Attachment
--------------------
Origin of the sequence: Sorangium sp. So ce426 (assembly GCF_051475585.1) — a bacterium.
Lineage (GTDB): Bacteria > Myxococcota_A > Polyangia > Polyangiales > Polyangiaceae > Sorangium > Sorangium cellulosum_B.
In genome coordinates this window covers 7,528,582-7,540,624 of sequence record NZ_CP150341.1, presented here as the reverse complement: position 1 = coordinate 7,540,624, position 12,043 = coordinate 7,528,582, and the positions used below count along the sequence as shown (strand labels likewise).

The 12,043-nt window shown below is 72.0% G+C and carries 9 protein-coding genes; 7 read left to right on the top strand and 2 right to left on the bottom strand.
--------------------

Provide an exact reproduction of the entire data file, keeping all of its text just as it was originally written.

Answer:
Origin of the sequence: Sorangium sp. So ce426 (assembly GCF_051475585.1) — a bacterium.
Lineage (GTDB): Bacteria > Myxococcota_A > Polyangia > Polyangiales > Polyangiaceae > Sorangium > Sorangium cellulosum_B.
In genome coordinates this window covers 7,528,582-7,540,624 of sequence record NZ_CP150341.1, presented here as the reverse complement: position 1 = coordinate 7,540,624, position 12,043 = coordinate 7,528,582, and the positions used below count along the sequence as shown (strand labels likewise).

The 12,043-nt window shown below is 72.0% G+C and carries 9 protein-coding genes; 7 read left to right on the top strand and 2 right to left on the bottom strand.